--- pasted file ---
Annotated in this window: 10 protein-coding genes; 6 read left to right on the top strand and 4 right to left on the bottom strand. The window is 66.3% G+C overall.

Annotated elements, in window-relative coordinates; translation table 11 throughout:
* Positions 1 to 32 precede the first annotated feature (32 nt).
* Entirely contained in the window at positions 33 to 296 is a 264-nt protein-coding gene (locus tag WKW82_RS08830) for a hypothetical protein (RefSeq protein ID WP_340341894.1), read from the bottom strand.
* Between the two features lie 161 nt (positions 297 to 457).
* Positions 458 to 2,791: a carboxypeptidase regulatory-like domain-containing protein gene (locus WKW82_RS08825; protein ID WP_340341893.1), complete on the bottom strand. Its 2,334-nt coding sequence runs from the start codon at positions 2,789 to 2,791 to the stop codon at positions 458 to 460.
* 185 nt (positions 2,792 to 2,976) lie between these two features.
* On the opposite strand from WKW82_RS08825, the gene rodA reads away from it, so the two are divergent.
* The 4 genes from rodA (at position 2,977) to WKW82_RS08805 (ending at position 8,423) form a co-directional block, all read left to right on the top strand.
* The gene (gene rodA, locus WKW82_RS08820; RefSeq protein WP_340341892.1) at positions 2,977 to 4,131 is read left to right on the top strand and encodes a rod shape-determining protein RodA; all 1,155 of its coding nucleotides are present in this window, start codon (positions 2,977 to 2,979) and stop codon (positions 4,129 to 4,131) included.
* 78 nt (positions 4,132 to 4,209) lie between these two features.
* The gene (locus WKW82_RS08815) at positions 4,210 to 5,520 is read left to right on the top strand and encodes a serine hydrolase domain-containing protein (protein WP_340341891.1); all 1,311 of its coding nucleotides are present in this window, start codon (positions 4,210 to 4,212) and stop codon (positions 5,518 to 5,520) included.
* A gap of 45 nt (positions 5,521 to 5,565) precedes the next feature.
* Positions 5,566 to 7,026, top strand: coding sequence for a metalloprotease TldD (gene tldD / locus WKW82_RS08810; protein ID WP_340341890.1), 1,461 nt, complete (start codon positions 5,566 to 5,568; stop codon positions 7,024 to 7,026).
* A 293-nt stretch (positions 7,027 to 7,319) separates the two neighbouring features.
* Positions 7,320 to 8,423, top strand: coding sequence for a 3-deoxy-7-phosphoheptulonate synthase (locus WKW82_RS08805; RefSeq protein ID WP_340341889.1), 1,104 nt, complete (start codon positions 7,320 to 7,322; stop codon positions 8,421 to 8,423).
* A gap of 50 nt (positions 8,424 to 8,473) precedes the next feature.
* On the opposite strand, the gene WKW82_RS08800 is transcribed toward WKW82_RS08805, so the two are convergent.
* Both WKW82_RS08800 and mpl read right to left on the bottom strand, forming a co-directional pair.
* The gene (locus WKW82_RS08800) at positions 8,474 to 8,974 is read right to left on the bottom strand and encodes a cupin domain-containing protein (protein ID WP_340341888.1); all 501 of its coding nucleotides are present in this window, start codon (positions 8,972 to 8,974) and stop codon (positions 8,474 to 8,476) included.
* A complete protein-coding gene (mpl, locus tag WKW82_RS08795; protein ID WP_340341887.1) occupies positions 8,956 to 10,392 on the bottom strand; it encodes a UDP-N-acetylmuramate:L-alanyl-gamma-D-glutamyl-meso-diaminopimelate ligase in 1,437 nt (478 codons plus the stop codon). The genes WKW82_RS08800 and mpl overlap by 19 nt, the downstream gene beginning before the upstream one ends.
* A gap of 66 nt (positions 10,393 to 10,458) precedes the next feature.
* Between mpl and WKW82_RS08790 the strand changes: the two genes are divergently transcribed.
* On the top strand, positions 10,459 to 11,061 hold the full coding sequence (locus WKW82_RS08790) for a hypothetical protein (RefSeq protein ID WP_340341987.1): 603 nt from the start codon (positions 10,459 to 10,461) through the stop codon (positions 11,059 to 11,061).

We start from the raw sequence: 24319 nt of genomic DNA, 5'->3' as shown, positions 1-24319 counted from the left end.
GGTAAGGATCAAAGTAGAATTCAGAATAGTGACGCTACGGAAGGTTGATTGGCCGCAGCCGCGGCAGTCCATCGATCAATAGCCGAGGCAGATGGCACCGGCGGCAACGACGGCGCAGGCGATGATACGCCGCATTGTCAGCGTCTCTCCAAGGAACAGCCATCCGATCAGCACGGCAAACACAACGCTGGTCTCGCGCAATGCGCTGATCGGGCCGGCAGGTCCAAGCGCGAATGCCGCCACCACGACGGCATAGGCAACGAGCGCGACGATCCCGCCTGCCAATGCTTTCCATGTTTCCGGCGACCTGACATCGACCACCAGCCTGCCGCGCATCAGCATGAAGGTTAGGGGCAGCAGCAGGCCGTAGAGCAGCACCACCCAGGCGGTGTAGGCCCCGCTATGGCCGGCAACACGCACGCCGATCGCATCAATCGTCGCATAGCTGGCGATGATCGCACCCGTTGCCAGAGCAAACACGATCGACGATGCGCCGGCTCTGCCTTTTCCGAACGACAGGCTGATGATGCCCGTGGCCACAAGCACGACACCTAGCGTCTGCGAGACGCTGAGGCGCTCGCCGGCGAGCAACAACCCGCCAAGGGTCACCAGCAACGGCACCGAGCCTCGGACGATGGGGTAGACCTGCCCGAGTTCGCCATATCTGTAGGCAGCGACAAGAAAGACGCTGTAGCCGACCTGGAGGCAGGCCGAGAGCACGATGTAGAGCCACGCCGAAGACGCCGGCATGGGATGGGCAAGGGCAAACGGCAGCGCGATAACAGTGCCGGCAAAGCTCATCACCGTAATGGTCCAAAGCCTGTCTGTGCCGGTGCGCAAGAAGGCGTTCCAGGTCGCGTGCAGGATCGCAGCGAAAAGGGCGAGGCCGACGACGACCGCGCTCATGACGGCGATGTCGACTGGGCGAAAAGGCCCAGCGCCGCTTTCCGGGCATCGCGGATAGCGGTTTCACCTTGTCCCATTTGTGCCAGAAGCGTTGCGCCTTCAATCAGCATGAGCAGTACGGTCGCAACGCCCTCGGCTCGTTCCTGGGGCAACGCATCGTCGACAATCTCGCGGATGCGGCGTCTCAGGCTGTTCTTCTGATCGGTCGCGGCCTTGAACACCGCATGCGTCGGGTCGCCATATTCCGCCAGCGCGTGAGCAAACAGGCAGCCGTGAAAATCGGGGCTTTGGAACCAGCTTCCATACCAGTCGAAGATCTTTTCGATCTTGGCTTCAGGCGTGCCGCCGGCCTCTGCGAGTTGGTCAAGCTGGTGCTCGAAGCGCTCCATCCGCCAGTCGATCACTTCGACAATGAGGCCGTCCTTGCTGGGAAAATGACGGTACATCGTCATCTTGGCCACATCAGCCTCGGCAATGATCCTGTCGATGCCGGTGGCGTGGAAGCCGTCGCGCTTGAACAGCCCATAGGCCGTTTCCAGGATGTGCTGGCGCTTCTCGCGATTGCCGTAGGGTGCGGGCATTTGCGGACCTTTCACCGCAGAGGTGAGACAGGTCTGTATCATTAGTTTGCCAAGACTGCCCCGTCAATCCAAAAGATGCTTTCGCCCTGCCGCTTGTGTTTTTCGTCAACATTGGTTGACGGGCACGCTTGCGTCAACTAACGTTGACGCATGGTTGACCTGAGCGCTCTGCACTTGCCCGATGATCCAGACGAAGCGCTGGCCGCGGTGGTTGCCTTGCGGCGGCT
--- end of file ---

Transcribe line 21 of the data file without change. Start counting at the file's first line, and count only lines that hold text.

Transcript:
* A complete protein-coding gene (mpl, locus tag WKW82_RS08795; protein ID WP_340341887.1) occupies positions 8,956 to 10,392 on the bottom strand; it encodes a UDP-N-acetylmuramate:L-alanyl-gamma-D-glutamyl-meso-diaminopimelate ligase in 1,437 nt (478 codons plus the stop codon). The genes WKW82_RS08800 and mpl overlap by 19 nt, the downstream gene beginning before the upstream one ends.